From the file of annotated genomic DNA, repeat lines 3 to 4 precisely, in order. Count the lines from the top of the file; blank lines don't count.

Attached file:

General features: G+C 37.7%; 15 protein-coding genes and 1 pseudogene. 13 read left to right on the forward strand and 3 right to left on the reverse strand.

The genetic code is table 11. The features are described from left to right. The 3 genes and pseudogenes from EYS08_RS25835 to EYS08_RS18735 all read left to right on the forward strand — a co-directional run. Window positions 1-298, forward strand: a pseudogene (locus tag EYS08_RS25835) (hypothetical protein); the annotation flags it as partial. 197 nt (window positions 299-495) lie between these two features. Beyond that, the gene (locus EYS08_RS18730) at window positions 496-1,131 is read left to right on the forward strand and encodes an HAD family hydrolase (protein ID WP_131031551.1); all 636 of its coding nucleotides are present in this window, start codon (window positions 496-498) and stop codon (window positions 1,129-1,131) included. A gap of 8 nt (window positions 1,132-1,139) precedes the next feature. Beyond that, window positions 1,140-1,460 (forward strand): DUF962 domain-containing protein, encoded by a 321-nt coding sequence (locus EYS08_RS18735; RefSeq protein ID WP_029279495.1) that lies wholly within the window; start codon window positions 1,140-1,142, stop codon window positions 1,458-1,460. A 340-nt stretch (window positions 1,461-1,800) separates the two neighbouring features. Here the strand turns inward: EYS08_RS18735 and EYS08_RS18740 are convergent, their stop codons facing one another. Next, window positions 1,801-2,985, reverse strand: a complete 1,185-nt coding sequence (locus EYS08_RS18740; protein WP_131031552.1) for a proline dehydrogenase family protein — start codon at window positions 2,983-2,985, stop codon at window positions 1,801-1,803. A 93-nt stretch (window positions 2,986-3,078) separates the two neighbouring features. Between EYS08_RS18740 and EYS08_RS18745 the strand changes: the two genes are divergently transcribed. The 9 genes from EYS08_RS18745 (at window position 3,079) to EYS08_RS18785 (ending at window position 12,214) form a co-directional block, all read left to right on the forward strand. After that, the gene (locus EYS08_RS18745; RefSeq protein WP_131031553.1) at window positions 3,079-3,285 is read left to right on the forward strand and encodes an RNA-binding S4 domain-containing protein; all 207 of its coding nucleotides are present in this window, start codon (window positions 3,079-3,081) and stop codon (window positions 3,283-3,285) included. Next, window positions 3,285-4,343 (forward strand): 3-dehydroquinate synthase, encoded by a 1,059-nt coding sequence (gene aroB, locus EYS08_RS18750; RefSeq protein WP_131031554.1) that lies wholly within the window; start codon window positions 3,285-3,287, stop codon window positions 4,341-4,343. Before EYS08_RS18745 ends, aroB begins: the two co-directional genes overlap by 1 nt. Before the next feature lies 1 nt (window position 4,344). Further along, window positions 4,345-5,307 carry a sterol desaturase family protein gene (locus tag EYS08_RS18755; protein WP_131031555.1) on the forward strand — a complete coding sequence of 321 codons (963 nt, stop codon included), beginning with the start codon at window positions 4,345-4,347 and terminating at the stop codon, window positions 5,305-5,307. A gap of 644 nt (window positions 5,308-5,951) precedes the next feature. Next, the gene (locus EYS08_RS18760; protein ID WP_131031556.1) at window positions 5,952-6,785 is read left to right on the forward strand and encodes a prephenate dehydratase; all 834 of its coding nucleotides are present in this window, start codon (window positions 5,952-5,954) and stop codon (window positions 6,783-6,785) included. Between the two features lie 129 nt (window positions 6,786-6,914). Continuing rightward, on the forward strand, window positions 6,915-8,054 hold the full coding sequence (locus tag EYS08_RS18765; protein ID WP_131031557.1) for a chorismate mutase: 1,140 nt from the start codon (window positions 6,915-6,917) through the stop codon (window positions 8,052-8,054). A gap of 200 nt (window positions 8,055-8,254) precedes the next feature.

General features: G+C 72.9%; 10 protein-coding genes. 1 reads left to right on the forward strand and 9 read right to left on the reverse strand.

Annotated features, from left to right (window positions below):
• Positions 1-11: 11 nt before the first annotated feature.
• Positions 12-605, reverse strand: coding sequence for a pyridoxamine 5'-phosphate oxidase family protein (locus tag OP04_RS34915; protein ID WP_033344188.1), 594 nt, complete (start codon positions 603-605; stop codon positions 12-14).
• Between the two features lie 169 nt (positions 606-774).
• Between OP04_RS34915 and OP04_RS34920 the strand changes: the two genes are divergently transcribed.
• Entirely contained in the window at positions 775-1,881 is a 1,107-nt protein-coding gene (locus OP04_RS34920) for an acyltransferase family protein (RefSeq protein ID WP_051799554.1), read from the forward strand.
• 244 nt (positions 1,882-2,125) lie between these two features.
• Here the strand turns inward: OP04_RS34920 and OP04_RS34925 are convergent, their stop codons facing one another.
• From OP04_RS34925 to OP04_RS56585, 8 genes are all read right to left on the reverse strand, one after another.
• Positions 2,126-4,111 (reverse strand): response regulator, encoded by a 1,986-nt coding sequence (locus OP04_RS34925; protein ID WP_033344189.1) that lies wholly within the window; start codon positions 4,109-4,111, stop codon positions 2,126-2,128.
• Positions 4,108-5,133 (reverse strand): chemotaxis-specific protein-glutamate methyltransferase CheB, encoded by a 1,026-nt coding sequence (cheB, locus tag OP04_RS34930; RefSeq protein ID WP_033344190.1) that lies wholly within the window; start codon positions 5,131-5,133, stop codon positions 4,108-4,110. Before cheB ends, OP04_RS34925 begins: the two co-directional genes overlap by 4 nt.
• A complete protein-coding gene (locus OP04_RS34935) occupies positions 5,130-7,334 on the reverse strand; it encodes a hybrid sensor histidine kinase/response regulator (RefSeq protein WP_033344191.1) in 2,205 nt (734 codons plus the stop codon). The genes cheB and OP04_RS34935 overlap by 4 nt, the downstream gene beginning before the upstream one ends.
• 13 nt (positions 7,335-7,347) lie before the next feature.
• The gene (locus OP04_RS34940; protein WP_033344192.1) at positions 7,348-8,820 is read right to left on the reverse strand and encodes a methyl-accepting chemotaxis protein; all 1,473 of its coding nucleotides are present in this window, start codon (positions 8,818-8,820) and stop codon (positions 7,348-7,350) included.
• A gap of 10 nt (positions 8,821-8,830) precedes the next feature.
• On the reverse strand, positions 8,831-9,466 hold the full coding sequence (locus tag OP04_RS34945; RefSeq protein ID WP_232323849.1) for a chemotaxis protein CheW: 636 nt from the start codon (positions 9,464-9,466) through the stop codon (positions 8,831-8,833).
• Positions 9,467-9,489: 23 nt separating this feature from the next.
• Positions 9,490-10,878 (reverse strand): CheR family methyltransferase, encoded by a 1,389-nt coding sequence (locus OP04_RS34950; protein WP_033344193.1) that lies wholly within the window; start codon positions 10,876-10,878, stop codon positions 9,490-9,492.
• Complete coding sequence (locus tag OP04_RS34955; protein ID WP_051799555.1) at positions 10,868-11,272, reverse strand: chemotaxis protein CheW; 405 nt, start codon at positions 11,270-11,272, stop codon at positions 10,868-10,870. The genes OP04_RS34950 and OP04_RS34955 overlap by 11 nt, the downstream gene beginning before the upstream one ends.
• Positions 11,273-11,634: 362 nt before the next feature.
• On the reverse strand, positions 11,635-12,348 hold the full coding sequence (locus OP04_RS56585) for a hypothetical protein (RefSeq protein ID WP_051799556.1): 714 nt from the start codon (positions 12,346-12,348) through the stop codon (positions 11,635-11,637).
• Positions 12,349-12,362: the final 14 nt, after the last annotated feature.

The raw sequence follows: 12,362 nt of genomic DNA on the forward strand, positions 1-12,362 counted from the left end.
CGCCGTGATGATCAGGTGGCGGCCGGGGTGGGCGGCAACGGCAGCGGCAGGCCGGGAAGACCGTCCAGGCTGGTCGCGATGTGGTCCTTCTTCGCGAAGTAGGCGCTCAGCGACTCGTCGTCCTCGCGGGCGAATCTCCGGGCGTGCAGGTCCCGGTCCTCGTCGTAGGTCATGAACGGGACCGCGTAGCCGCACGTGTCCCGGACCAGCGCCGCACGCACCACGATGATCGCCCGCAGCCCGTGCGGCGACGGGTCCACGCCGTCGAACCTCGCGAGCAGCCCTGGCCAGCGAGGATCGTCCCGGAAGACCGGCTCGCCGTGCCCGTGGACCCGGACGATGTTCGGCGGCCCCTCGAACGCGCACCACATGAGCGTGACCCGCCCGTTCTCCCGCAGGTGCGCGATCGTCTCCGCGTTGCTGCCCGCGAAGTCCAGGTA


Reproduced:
General features: G+C 72.9%; 10 protein-coding genes. 1 reads left to right on the forward strand and 9 read right to left on the reverse strand.

Annotated features, from left to right (window positions below):